Stupid HP-25 Questions


I have just received a nice HP-25C. But there are a few confusing things that make me wonder if

1) there is something wrong with the 25C or
2) I don't know what I'm doing (most likely)

First, the basic operations seem fine. The storage registers seem to work ok. The values are saved between sessions. The batteries are fine.

But for some reason the programs act wierd. The don't seem to be saved between power on-off-on. I'm not sure if it has something to do with the way I write the programs.

Sometimes, after an off-on, the program is there, sometimes it's not, sometimes it gets corrupted. Wierd! Also, sometimes when the program gets trashed, the registers do also.

Everything seems to power up ok.

Anyone ever seen this or know what might be wrong. All I can think of is that maybe the power-up circuit is bad and it may corrupt data. Anyone?



I've seen the problem you describe, in an HP-25 in which I replaced the "old style" memory chips (two chips) with a "new style", single chip, I found that it was also necessary to add a 100K resistor, one that's present in newer model HP-25Cs but absent from the older ones.

Of course, unless someone tinkered with your machine already, this is unlikely to be of any assistance. My guess is that your machine may have a fried memory chip that works intermittently.



This has a year code of 1610A. It has 4 chips.

Two of these

One of these

One of these
Mk60027 (or something like that; poor eyesight you know)

But I don't see any 100K resistor anywere. Which resistor was changed to 100k? There is a 10K at the end of the Mostek beside a diode and large cap.

Anyway, is there a web site with schematic of this model?



Take a look in the Forum Archives back in August 2000 under the topic "Challenging Woodstock Repair". I came up with a fix for a problem that's not unlike your memory retention one. There are also suggestions from other collectors on that topic that might be of help.

Unfortunately, I don't know of a schematic for these machines. I was going to draw one up, but without having the IC pin descriptions, it's going to take a lot of work to infer their functions.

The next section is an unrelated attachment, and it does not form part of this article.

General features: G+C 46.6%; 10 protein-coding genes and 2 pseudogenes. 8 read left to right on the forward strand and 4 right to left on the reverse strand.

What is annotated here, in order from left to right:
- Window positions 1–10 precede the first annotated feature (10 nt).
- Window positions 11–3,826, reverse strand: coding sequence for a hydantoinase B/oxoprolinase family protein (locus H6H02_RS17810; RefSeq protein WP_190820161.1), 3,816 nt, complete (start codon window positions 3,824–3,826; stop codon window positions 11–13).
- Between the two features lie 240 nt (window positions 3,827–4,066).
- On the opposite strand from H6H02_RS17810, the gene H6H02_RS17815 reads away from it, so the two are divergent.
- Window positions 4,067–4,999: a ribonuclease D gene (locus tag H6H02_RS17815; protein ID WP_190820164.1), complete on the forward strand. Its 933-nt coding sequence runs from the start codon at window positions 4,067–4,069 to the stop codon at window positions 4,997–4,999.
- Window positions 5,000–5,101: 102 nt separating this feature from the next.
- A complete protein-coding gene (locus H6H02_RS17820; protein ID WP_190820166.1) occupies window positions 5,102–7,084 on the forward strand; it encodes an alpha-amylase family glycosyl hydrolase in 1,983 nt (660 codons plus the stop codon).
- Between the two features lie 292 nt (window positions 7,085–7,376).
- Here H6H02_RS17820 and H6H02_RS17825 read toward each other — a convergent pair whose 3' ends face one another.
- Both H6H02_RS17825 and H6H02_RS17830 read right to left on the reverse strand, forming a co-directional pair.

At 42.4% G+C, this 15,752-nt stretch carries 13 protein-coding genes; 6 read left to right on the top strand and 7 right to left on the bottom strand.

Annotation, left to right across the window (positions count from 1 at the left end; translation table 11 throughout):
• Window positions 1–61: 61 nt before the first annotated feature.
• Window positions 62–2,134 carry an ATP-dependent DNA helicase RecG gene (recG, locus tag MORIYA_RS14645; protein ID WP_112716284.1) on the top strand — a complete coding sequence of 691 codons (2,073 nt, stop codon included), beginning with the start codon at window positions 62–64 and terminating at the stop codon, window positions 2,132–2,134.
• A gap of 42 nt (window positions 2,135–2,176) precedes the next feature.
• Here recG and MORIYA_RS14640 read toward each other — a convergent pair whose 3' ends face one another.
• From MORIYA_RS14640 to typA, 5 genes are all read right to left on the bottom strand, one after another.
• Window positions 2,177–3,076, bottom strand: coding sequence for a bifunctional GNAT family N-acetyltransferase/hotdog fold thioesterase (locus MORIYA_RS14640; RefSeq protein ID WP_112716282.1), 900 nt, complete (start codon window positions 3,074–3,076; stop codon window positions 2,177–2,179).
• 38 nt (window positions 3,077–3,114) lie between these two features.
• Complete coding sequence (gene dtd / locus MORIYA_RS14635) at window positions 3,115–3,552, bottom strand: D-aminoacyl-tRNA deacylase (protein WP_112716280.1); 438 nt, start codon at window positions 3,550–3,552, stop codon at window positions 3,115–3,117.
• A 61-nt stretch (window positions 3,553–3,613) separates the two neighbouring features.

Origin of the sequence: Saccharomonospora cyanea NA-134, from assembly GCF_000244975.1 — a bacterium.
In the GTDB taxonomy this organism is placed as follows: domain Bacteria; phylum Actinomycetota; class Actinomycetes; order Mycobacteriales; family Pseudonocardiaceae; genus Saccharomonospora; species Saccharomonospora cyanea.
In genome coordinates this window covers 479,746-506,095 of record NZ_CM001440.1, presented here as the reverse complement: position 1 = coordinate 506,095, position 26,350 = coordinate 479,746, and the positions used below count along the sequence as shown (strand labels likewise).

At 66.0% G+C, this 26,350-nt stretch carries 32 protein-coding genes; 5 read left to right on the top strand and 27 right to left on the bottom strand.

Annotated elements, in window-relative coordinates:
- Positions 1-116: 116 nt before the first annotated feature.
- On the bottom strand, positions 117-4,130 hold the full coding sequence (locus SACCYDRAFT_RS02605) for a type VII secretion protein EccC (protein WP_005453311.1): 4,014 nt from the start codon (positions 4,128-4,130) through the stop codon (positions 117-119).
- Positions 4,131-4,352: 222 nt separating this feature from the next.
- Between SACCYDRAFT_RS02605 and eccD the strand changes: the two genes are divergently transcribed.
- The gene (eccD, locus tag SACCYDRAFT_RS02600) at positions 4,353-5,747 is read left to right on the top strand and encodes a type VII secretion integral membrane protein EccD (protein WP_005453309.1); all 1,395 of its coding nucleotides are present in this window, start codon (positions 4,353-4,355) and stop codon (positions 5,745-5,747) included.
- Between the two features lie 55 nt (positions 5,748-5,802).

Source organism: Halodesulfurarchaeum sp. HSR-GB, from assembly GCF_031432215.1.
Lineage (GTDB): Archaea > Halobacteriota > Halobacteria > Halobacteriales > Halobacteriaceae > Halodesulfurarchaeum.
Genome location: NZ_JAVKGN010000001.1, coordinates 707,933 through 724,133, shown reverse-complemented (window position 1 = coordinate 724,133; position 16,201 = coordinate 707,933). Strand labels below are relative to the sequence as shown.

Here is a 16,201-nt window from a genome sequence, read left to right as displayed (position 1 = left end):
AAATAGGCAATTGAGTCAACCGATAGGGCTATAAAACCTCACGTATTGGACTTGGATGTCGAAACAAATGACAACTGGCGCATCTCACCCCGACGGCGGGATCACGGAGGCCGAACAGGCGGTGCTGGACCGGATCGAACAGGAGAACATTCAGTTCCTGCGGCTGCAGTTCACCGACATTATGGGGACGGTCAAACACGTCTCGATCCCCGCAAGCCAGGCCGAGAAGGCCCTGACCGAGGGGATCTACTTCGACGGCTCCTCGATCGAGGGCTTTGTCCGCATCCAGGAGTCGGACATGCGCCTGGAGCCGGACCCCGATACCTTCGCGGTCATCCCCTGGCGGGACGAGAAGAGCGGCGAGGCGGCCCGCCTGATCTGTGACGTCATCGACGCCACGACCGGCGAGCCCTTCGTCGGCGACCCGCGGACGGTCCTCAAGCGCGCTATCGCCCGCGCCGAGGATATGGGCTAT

The 1820-1843 is the old memory chip (of which two are required), and in that configuration, I've not seen the 100K resistor I mentioned.

If you have access to a broken HP-29C or HP-19C (there are, sadly, quite a few of these around), you might be able to use one of its memory chips to replace the two chips in your calculator. In this case, however, you do need that resistor. If you're going to attempt this particular repair, write to me at vttoth @ and I'll give you the details.



After plowing through the archives, I have found that the problem is 100% consistent with the articles that posed the possibility that the memory chips need some sort of warmup (i.e. pre-charging or something) before they become stable.

Originally, when I first got this, I had the battery pack in and out many times for varying amounts of time. Whenever I found a problem, I might for instance, remove the battery to check (clean) the contacts. Of course, this would reset my problem.

After reading these articles, I let the calc sit for 15 or so minutes. NO PROBLEM ever again. I would then remove the battery pack for a period of time and THE PROBLEM RETURNED. Let it sit for 15 or so minutes and the problem went away again.

When I say it went away, I have eliminated the possibility of intermittent problem by performing numerous resets and running of programs and checking register data.

I can find no errors ever after the calculator has had the battery connected for 15 or so minutes.

I DO find this a bizarre behavior though.


Sorry if I appear a bit thick as I don't know too much about the 25C calc but does the calculator have a battery back up capacitor so the memory is saved when you change batteries?

If this is the case then the circuit for charging the capacitor (including the capacitor itself) may have become highly resistive and hence takes 15 min to charge up enough to hold the memory.

This is just a pure guess but could be the reason why your calculator does what it is doing. High value capacitors do age badly and many battery holding circuits can be repaired by simply changing the capacitor. A copy of the calculator's circuit would be invaluable to solve this problem, am I right in thinking they are not available?

If I have grabbed the wrong end of the stick then please ignore this message.


I only came to this conclusion by reading what others have found. Normally, I would expect that the charge-up path should be much quicker than the discharge path. It may well be that age is a factor.

All I know for sure is that this is the way it is working now AND others have seen this also. I guess I could just replace the cap and see if the behavior changes. But I suspect that others have the answer to that (been there, done that, you know).

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